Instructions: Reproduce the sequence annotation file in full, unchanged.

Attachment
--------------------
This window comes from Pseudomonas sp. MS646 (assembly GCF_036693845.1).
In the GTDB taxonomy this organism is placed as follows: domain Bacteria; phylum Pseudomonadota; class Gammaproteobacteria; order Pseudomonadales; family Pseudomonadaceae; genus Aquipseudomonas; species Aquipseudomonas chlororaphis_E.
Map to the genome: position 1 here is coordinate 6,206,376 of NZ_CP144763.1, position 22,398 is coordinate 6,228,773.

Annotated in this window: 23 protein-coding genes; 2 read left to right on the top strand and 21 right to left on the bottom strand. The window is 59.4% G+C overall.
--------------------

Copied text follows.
This window comes from Pseudomonas sp. MS646 (assembly GCF_036693845.1).
In the GTDB taxonomy this organism is placed as follows: domain Bacteria; phylum Pseudomonadota; class Gammaproteobacteria; order Pseudomonadales; family Pseudomonadaceae; genus Aquipseudomonas; species Aquipseudomonas chlororaphis_E.
Map to the genome: position 1 here is coordinate 6,206,376 of NZ_CP144763.1, position 22,398 is coordinate 6,228,773.

Annotated in this window: 23 protein-coding genes; 2 read left to right on the top strand and 21 right to left on the bottom strand. The window is 59.4% G+C overall.